I’m waiting for my doctor and his interventional radiologist of choice to stop playing phone tag and actually talk to each other regarding my (hopefully) upcoming AVS. Nothing to update in that department.
I did run across one – one! – study that followed patients who had laparoscopic adrenalectomies for several years after their surgeries. There are lots of facts and figures and charts, and the article can be found here:
A few takeaways that are relevant to me (bold is mine):
In the last few years, several studies highlighted the negative effects of aldosterone excess on the heart, the blood vessels, the kidney, and the brain (4, 5), as well as on the glucose metabolism and insulin sensitivity (6, 7), indicating the need for a prompt diagnosis of PA and a correct therapeutic approach.
My doctor seems confident that my insulin resistance issues will resolve post-op, so, this sounded hopeful to me.
It is noteworthy that in the present study we found that small adenomas were responsible for higher aldosterone levels (both in the upright position and postsaline) and for lower serum potassium levels compared with adenoma bigger or equal to 20 mm diameter.
This seems counterintuitive – the bigger the tumor, the more aldosterone, one would think, right? Apparently not. Mine is only 1cm.
In conclusion, in order to avoid inappropriate and prolonged therapy and to prevent irreversible organ damage, an early and correct diagnosis of APA is mandatory, as in a high percentage of cases diagnosis means recovery.
This one has me worried, a little bit. What is early and correct diagnosis, anyway? And what’s this about irreversible organ damage?? The average time to diagnosis in the United States is 6 to 9 years, I’ve heard. The article posits that the maximum time before diagnosis averages a maximum of 6 years in patients whose surgeries were successful. I was diagnosed with hypertension – incorrectly and treated incorrectly, of course – almost 10 years ago, but showed early signs of PA closer to 15 years ago.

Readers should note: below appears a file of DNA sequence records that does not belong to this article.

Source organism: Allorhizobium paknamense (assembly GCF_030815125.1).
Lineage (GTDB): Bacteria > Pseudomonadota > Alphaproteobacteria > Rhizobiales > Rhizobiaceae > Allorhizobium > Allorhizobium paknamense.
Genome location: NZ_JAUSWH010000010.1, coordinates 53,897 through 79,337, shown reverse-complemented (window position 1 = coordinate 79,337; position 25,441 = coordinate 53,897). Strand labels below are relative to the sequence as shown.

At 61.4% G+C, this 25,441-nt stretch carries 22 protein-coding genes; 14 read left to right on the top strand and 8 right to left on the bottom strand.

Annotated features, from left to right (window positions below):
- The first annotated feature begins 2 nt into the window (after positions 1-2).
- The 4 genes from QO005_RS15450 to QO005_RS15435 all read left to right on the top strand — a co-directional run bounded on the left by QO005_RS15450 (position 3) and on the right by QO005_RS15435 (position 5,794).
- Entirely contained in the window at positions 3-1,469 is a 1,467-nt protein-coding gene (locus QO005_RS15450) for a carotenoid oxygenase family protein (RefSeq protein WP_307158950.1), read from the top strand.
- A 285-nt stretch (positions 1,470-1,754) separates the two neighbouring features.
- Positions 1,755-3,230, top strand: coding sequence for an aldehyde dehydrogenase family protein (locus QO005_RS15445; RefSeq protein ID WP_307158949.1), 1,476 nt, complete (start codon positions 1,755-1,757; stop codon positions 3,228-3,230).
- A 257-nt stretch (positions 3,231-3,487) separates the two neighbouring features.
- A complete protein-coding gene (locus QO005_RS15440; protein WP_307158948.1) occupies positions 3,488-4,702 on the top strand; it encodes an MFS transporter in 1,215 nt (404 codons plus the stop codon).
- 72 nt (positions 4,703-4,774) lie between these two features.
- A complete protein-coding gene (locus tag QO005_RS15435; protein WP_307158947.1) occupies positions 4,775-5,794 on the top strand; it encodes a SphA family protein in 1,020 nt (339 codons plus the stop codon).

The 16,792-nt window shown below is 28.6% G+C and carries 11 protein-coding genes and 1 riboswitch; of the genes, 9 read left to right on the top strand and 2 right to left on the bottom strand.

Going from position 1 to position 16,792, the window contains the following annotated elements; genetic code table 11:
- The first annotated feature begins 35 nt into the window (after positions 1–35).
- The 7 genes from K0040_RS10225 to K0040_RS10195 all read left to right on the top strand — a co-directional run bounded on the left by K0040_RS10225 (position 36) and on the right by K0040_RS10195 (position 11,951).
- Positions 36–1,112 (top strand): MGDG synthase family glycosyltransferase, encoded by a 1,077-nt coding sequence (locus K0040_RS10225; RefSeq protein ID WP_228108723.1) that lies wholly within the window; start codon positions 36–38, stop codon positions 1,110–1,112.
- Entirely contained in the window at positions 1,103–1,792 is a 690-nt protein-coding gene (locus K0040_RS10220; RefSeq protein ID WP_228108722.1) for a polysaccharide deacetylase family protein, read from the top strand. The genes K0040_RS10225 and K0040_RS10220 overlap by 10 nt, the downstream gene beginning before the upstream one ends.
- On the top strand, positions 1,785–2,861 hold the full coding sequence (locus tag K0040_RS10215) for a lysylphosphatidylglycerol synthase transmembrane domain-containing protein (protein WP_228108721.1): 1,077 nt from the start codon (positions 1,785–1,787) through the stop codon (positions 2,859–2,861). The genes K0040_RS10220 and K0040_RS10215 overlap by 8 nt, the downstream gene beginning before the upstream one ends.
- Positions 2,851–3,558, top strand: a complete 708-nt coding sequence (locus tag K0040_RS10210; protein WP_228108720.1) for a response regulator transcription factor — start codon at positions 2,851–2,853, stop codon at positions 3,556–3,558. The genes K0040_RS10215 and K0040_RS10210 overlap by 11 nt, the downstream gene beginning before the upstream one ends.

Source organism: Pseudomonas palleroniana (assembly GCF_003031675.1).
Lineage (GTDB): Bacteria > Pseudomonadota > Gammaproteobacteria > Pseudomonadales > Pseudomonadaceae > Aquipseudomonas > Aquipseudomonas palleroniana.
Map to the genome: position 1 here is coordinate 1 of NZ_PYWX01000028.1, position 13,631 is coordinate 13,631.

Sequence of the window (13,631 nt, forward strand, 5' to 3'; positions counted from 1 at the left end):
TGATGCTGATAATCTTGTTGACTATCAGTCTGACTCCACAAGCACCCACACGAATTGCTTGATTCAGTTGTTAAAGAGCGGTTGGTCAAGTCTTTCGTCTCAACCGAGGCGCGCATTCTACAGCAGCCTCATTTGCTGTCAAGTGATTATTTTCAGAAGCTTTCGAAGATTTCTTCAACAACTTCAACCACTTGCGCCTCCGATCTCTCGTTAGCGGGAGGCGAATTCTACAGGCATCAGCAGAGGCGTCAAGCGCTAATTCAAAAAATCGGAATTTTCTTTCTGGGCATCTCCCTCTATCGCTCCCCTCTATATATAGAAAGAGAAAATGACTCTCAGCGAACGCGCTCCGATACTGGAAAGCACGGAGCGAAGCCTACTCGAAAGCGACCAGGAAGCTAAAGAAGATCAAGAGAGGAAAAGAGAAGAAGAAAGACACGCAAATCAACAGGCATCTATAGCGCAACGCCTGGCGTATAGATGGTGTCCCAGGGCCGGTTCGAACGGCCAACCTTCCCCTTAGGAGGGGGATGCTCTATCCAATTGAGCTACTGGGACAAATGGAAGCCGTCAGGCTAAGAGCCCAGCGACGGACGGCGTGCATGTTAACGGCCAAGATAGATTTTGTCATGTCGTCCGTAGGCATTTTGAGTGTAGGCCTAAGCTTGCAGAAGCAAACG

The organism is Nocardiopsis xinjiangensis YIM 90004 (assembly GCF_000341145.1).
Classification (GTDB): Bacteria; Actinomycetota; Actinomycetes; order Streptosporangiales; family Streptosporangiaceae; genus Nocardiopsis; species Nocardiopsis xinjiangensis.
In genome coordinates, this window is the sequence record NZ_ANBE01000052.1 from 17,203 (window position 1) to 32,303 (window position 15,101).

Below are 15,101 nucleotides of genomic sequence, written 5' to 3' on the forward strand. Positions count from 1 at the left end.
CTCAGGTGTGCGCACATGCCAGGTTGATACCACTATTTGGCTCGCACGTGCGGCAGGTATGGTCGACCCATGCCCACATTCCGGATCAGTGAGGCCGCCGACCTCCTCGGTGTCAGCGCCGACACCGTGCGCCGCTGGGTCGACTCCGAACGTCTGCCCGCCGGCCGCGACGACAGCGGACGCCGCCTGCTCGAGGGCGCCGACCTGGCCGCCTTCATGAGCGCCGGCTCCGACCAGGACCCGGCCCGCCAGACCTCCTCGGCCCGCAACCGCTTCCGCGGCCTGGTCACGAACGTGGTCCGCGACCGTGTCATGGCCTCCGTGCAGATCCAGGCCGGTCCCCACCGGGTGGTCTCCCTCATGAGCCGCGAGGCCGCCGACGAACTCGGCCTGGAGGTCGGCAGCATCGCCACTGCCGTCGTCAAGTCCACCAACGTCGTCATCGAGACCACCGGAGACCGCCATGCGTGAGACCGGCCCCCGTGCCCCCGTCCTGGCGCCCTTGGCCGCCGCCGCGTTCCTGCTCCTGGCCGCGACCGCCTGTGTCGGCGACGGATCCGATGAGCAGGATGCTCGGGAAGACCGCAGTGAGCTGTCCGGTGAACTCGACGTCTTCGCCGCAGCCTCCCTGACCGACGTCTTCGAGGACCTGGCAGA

Assuming surgery is indicated, none of this is enough to talk me out of trying it. According to this article, I have a lot going in my favor – gender, low BMI, and only moderate (not severe) hypertension, not to mention the fact that my adenoma is only 1cm.
I’ve talked to a few PA patients who had adrenalectomies and still needed meds post-op. All of them desccribed themselves as sedentary and admitted to needing to lose a few pounds. One of them was over 60; the other two were in their 40s. They all seem to fit the profile of the typical patient whose surgery is not 100% successful – age, activity level, and weight are all factors that could contribute to essential hypertension, which I am pretty certain that I do not have. Additionally, I think I’ve talked with 3 or 4 others whose surgeries *were* successful and who no longer need any meds.
I only wish I had more to go on than a lone study of 42 patients, combined with the few that I have conversed with personally. Better than nothin’, I guess.
ETA: another full-text article can be found at the link below. This one followed 52 patients.
(Scroll to the bottom, there is a PDF link.)